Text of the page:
According to Healthline, “More than 50% of Americans 80 years or older have cataracts or have had cataract surgery.” With such a high percentage of aging Americans possibly needing cataract surgery at some point, that raises the important question: Does Medicare cover it?
In nearly all cases, the answer is yes. Here is what you need to know about cataract surgery and Medicare coverage.
Cataract Surgery Requires Medical Approval from Your Doctor
In order to receive coverage for this eye operation, first your doctor needs to deem cataract surgery medically necessary. It is highly probable that your doctor will do so and provide you with the required written clearance. Cataracts are a serious eye condition not to be taken lightly. In fact, the World Health Organization identifies it as the leading cause of blindness in the world.
Left untreated, cataracts are likely to cause your eyesight to deteriorate. A cataract could render you legally blind (meaning you have severe loss of visual acuity) or unable to see at all (completely blind) if not treated. Impaired vision interferes with day-to-day activities like driving and overall quality of life.
Are you experiencing worrying symptoms of cataracts, like cloudy vision, yellowed vision, light sensitivity, changes in vision, or blurred night vision with glares and halos? Talk to your doctor about cataracts and know what is and isn’t covered by your Medicare plan before surgery.
Original Medicare & Coverage for Cataract Surgery
Medicare is a health insurance program in place for Americans 65 years old and up, or for those with special qualifying circumstances or health conditions. Estimates show 10,000 people turn 65 every day, making them eligible to receive Medicare benefits. The program is federally funded, but it does not cover all health-related expenses. If you’re a beneficiary of Original Medicare (Part A and Part B), here’s what you need to know about your coverage position and out-of-pocket costs regarding cataracts.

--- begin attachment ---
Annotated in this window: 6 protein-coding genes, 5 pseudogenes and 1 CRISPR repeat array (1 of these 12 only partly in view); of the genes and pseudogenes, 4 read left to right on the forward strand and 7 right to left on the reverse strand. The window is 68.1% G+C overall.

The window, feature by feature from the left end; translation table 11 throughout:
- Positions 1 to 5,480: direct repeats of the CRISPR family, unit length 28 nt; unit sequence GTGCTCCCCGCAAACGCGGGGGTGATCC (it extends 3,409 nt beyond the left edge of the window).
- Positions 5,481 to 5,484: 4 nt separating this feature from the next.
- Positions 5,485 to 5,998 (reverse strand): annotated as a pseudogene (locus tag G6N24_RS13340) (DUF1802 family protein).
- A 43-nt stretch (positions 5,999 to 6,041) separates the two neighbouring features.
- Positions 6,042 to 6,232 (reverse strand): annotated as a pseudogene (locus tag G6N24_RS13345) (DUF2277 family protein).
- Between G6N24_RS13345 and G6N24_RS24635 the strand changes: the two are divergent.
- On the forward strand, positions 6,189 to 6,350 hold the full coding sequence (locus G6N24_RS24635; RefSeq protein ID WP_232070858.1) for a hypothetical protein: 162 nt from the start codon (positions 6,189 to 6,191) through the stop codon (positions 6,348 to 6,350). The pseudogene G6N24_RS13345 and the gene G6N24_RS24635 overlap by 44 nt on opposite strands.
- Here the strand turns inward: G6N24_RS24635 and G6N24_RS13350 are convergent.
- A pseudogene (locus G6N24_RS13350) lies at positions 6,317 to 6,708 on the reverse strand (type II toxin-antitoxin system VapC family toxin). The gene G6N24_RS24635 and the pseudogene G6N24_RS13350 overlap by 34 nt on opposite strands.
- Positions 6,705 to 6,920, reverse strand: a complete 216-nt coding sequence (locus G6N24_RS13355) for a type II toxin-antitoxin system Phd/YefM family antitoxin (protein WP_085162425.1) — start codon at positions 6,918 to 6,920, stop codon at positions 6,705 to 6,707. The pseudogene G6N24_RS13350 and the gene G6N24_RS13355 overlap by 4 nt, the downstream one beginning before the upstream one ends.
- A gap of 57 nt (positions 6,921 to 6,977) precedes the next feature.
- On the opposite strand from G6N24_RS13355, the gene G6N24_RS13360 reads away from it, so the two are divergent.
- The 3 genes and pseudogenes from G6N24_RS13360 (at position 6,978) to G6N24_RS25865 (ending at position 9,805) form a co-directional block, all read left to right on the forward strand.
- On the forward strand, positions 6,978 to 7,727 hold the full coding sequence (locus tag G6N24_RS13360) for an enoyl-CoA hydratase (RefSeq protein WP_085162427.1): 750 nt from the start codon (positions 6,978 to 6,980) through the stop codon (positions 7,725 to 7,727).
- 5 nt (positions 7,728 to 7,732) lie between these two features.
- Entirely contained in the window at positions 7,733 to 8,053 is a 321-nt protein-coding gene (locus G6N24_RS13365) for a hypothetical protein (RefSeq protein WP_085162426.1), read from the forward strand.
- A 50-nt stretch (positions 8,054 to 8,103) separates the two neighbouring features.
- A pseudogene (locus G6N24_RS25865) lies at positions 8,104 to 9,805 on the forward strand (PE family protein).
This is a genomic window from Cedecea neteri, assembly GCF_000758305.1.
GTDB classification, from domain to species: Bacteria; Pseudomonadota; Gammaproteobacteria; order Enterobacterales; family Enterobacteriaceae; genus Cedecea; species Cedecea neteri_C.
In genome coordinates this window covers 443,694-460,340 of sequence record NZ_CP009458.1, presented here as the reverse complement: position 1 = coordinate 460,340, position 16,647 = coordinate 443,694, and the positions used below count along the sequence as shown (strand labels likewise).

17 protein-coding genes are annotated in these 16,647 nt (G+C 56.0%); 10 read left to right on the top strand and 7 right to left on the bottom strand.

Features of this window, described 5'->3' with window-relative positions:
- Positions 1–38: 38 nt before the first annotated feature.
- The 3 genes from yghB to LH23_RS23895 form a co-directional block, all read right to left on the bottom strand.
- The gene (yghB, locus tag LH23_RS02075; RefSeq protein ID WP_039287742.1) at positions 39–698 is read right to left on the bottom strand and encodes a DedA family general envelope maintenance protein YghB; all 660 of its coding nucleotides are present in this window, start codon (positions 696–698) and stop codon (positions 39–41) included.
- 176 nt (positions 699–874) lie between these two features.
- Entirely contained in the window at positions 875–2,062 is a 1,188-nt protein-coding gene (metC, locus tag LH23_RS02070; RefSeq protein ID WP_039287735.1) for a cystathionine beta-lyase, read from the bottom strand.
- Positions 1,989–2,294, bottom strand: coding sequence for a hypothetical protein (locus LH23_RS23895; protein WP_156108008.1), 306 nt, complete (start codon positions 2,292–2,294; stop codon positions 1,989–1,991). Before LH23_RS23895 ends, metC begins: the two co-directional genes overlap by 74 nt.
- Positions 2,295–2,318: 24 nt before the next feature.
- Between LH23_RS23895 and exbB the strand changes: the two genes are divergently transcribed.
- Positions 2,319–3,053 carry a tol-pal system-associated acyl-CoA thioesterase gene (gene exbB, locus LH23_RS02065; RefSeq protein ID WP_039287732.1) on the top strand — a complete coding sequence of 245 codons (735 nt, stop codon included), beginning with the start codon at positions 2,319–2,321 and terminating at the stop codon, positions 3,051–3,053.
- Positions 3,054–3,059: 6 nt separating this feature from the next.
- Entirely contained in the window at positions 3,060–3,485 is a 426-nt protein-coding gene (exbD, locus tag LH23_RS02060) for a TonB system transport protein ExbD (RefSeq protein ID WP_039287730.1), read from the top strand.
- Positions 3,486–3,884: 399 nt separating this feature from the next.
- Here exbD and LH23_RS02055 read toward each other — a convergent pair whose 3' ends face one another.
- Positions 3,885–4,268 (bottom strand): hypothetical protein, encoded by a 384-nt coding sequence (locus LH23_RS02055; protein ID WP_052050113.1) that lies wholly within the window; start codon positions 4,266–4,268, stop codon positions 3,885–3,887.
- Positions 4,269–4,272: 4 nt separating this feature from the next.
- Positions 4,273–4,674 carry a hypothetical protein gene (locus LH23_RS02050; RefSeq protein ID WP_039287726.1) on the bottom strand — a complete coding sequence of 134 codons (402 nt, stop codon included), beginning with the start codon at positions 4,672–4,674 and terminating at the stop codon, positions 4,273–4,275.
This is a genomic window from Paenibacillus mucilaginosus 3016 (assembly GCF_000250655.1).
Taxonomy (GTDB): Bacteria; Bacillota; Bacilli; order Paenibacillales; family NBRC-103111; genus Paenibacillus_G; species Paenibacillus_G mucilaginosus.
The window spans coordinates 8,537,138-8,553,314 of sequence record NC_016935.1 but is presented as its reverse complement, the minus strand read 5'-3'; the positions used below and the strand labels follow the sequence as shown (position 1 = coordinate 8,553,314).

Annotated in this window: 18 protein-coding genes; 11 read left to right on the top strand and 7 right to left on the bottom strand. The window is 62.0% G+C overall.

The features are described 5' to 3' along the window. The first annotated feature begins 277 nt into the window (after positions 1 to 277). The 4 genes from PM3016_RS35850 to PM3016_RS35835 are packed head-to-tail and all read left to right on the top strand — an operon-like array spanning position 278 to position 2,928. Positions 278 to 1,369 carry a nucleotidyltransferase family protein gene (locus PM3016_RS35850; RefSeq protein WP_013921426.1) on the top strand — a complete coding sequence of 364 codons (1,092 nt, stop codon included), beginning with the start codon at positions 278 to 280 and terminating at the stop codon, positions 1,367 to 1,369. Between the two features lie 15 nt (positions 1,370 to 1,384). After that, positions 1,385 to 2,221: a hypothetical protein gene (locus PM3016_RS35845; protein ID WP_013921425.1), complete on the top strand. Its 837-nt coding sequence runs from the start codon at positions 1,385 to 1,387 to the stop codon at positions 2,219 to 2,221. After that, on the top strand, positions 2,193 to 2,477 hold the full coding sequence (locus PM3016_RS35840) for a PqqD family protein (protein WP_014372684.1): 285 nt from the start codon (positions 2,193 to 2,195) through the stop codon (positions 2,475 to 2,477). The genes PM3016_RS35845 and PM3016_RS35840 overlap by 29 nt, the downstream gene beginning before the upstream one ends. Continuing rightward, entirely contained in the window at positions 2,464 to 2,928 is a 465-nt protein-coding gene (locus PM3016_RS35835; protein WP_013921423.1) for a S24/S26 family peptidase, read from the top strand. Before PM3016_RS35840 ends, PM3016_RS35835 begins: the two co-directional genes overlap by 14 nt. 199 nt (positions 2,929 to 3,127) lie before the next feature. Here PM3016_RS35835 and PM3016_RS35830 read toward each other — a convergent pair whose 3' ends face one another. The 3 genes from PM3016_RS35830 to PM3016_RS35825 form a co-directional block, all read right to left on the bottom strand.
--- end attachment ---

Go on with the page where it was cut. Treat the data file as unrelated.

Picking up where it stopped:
Original Medicare covers the pre-surgery exam, cataract removal, lens implantation and one set of standard prescription contacts or prescription eyeglasses following the surgery.
This federal health insurance coverage is limited to the two most common types of surgery: phacoemulsification and extracapsular surgeries. Both surgeries are effective, and your doctor will help determine which one will suit you best.
The exact cost of cataract surgery is difficult to pin down. However, Healthline estimates that treatment in a clinic averages $195 out-of-pocket and hospital treatment may cost up to $383 out-of-pocket. Without Medicare coverage, surgery and treatment can range from $3,000 to $6,000 per eye.
What Vision Related Medical Expenses Aren’t Covered by Medicare?
In general, Original Medicare (Part A and Part B) provides partial coverage for hospitalization, inpatient care and medical out-patient care, which does not include routine vision exams and related costs. Some expenses that may not be covered include eye exams, glasses and contact lenses. The amount you pay depends on your Medicare plan coverage, medications needed, and whether you have supplemental health insurance in the form of Medigap or Medicaid. If you have eye conditions that require special care during treatment or surgery, that may affect the costs as well.
If you’re not financially eligible for Medicaid, Medicare supplemental insurance is always an option that is available to you. Keep in mind that Original Medicare typically covers 80% of your medical costs. The remaining amount paid for deductibles, coinsurance and copayments will come out of your pocket (along with the monthly deduction from Social Security payments that most enrollees pay for Medicare premiums), and they can add up quickly. Medicare supplemental insurance plans are offered by private insurance companies to address this gap and help cover medical costs as described in the plan coverage documents. Medicare supplemental insurance may also be referred to as a Medigap plan, and these plans are offered by Medicare insurance agents in your area. Talk to an experienced, local Medicare agent if you need to re-evaluate your coverage or wish to know your possible plan options.
Should you need assistance navigating your Medicare coverage or learning more about Medicare supplemental insurance, reach out to our team at Medicare Portal. Our services are 100% free, and we’re available online, over the phone and in-person to discuss your coverage concerns and costs from health issues, developing cataracts and much more.